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The following reviews of Village Teacher are published on Amazon.  They are listed in descending chronological order.

Very well written and engaging story. I especially liked learning about French occupied Vietnam and the Vietnamese culture. My only complaint is the cover is not very descriptive of the contents. This is a period romantic novel set in pre-communist Vietnam. It can be read as a historical novel or a romantic novel and still be enjoyable as either.Kepler Gelotte “neighborwebmaster.com”, April 5, 2015.

“Excellent.” David, October 19, 2014.

I read this book without knowing a lot about the history of the French colonization of Vietnam and I thoroughly enjoyed it. The characters are well drawn, the prose is spare and to the point and suits the story very well. I would have no hesitation in recommending this book to anyone who enjoys historical fiction.Michael Kenny, August 16, 2014.

“I thoroughly enjoyed this delightful and well written book. The author is a gifted story teller. I hope he writes more books.” Thomas C. Heuerman(Minnesota), August 4, 2014.

“I loved the characters and story plot, and I’m glad I decided to give this book a read. It’s one of those whose memory will stay with me, long after I forget all the details. In my opinion, it’s a very good book.” Lisa H. Danford (Alabama), July 28, 2014.

” Village Teacher is a delightful reading. The author blends a beautiful romantic story with the Vietnamese history and culture and the French colonization influences. Throughout the book, the author tactfully incorporates other tales and carefully introduces the family, society structures of Vietnam. I thoroughly enjoyed reading Village Teacher. It’s a well-written book, I highly recommend it. Congratulation to Neihtn!” shopper “amazonshopper” (Texas), April 4, 2014.

“This engrossing historical novel is set in the days of the French colonization of Vietnam. The background historical detail appears meticulous and it is interesting reading this book for that reason alone, however there is much more here than that. This is a tale of the travails and loves of the main character during a period of turmoil.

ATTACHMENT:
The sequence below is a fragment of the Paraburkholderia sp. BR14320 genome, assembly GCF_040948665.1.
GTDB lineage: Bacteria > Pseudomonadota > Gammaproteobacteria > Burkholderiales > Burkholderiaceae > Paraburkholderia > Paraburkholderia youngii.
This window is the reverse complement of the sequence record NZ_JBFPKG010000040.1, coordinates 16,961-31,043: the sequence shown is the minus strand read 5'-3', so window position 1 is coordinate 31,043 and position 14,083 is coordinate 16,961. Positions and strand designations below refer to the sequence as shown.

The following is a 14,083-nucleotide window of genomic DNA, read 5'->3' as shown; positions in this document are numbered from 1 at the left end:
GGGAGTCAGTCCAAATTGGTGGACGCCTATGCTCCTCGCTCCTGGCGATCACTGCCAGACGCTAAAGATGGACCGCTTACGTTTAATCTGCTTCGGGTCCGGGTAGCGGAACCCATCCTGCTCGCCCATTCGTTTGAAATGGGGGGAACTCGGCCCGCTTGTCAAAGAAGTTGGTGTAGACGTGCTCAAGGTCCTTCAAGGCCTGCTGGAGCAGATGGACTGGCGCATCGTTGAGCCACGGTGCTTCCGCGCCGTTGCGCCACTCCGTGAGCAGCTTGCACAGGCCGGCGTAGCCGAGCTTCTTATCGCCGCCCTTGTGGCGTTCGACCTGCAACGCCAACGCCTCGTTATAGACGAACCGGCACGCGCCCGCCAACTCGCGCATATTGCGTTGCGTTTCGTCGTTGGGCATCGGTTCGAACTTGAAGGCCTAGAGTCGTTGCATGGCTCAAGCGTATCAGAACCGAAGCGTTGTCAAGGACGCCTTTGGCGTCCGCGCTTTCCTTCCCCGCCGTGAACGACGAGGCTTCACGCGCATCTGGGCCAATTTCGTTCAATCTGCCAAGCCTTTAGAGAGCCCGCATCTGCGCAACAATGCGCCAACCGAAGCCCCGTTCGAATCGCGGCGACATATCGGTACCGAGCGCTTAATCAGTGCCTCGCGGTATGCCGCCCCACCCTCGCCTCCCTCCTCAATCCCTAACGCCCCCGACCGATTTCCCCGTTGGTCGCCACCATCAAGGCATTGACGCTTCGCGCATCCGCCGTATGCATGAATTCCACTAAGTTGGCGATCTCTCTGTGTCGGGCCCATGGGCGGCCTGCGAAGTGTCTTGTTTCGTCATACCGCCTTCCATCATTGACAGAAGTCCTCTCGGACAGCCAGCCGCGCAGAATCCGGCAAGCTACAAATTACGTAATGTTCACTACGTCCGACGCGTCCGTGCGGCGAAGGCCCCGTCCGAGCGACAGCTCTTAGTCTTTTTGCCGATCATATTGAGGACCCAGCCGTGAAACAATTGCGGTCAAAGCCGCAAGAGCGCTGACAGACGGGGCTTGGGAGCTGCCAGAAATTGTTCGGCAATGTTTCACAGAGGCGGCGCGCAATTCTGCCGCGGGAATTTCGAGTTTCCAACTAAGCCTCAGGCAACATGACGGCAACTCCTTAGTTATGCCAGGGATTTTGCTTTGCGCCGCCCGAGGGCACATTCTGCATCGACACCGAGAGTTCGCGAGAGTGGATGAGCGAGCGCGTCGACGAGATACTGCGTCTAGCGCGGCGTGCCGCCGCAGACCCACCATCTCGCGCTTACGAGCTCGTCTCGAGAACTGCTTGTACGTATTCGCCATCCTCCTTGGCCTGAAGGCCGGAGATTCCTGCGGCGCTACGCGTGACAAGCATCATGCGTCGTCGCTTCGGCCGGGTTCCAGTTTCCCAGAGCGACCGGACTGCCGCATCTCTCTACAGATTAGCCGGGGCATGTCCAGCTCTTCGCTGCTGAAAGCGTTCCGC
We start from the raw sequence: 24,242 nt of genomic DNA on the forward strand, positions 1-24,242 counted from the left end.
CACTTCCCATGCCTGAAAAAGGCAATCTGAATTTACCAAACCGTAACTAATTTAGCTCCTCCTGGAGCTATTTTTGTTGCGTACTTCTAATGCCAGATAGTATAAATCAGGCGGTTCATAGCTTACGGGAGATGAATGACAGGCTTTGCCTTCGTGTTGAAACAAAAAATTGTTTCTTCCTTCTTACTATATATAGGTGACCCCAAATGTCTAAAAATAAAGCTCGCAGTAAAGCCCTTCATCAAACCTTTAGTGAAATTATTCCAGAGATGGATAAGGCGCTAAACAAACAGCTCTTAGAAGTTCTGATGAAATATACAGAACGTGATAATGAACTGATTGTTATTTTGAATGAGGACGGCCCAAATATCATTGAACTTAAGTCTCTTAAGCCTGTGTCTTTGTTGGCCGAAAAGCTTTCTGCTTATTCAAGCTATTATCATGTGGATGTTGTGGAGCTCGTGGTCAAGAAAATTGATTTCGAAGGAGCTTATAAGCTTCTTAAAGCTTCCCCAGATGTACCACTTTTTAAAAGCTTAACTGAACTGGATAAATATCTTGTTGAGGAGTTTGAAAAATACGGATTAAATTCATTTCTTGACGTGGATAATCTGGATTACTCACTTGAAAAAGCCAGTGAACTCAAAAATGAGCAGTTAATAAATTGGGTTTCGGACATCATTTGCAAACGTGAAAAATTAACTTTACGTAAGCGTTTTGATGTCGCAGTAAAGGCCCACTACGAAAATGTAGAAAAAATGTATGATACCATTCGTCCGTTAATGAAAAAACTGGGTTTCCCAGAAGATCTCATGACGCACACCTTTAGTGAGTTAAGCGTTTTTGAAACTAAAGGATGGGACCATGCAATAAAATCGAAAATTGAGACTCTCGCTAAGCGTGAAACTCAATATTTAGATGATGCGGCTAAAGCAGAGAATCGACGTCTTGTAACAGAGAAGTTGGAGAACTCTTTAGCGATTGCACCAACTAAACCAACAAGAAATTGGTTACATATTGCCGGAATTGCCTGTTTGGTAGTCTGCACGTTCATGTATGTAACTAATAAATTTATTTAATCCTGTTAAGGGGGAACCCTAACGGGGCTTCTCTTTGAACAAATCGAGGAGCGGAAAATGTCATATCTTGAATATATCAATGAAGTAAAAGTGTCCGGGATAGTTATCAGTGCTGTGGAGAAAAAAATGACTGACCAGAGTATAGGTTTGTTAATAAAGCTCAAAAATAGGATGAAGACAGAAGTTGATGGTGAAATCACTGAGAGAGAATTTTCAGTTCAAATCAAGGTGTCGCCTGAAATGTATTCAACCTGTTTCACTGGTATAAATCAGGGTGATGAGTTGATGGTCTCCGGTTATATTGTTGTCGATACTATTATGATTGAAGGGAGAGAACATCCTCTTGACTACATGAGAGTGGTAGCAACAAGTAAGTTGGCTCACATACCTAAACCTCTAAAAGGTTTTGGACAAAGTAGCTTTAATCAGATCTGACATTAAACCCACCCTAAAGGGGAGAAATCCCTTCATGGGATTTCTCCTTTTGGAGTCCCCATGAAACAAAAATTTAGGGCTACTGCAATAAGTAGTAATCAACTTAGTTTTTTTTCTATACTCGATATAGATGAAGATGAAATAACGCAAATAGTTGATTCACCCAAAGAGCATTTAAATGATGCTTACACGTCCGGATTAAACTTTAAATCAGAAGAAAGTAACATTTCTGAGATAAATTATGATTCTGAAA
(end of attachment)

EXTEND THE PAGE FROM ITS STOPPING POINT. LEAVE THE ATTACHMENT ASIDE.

The characters in this story are very well developed and complex and the events that intertwine them are seamlessly presented so that the story flows well. There are numerous characters who appear in a sequential manner and their side stories add to the whole of the story but do not detract from it.

I enjoyed this book for the fascinating historical and cultural perspectives as well as the dramatic fictional story. There is a definite element of suspense and about halfway through the book It became a real page turner and I could not put it down until the end.” Eric, November 25, 2013.

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Village Teacher is one of the most unique and delightful love stories I have read in a very long time. Because members of my family did spend time in Viet Nam in 1964 and 1968 through 1970, I was particularly interested in a story set during a historic period prior to the Vietnam War. I knew very little about what it was like during the years of the French colonization or anything about the exam system in place at the time.

While the author does give a very complete historical backdrop of the period, it really is at heart a story about people trying to live their lives during turbulent times of change. When introduced to Teacher Tam you really cannot help but love him and the example he provides of an individual interested in what is best not just for his students but for his country, and the steadfast honesty with which he approaches everything.

The reviews I have read here address so perfectly the complexity of this story so it is difficult to add to how wonderful those reviews are. But, this is a book that is difficult to put down as the reader does become invested in the characters and wants passionately for destiny to unfold as it should in the lives of Teacher Tam and Giang. With various political factions and betrayals at play, this is by no means assured. The story is well paced and well crafted and will keep you anxious to see what the next chapter holds. I particularly enjoyed the tenderness with which the story is told and the underlying understanding of human nature, and the respect for the importance of education and the culture of Viet Nam that the story reveals.

I recommend this tender, historical love story set in Viet Nam during the French colonization without reservation!! I loved it!!” Judith Ann Lovell, November 4, 2013.

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“While reading this book, I learned much about the history of Vietnam. This book is well written, and I thoroughly enjoyed it. I thought the author did an excellent job of developing the characters and making them seem real. I think it would be an exceptionally good book to be read by a book club.” Faye Smith September 16, 2013.